Neil Shubin – The Universe Within

The story of life and the universe can be mesmerizing. In his book The Universe Within Neil Shubin illustrates the history of the universe – all 13.7 billion years of it – by means of the much shorter history of scientific discovery of it. As parameters for a work of popular science go, they don't come much bigger. But Shubin succeeds brilliantly in meshing the shorter narrative with the great one: how 13.7 billion years of history have formed and fine-tuned ourselves and all living things.

The Universe Within by Neil ShubinYour Inner Fish by Neil Shubin

Neil Shubin, a distinguished paleontologist at the University of Chicago, already has form here. His first book, Your Inner Fish, described how he himself discovered the remarkable fossil Tiktaalik in the snowy wastes of northern Canada. Tiktaalik is one of a number of remarkable fossils that provide insights on the transition between fish to land-living vertebrates. Shubin used it as a starting point to describe how all subsequent lifeforms bear within ourselves the history of our fishy forebears. He also introduced to a wide audience a remarkable, and fairly recent insight: from fish to fly to human, the development form from fertilized egg to our hugely complex, profoundly different bodies, is under the control of a genetic toolkit that is essentially similar.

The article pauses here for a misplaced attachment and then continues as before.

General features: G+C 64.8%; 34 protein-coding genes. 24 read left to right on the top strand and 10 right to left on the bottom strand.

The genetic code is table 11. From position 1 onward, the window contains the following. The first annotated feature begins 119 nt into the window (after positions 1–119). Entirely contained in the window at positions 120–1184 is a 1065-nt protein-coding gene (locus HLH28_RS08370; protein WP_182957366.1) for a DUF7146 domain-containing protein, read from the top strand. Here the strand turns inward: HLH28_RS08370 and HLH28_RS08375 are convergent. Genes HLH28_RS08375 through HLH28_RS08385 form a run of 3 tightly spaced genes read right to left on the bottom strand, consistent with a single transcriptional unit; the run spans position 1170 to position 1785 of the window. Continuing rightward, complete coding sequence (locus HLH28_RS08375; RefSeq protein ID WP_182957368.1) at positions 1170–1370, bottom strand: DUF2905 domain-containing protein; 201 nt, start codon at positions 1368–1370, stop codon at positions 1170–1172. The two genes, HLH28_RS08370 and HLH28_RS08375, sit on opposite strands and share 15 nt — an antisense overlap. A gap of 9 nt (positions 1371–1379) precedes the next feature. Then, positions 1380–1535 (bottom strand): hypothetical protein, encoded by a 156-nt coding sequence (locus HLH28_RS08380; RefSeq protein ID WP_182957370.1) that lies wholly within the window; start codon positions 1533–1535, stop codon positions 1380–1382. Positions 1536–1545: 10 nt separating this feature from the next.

Shubin has even grander objectives for his narrative this time. Describing the Big Bang, Shubin reminds us that had certain parameters been ever so slightly different, the universe would have developed in a radically different direction - or not at all. He shows how some of the fundamental phenomena of our world – the trajectory of the sun, night and day – are hardwired within our bodies. The end of the most recent ice age produced unusually benevolent geographical conditions that permitted the development of agriculture; and in turn promoting genetic changes to equip us for the subsequent dietary shift.

Shubin's magisterial book weaves fantastic vignettes about a host of lesser known with fundamental insights about how the world works. It could even be described as a materialist account of creation. It also negotiates the sometimes troubled waters between different scientific disciplines so skillfully that I experienced a number of revelatory moments when reading it; like when the work of Seymour Benzer and Ronald Konopka on the body clock is explained, or when he tells the story of when Bruce Heezen and Marie Tharps describes the giant ridges in the center of the world's oceans. It only remains for me to wonder what Neil Shubin can possibly do for an encore.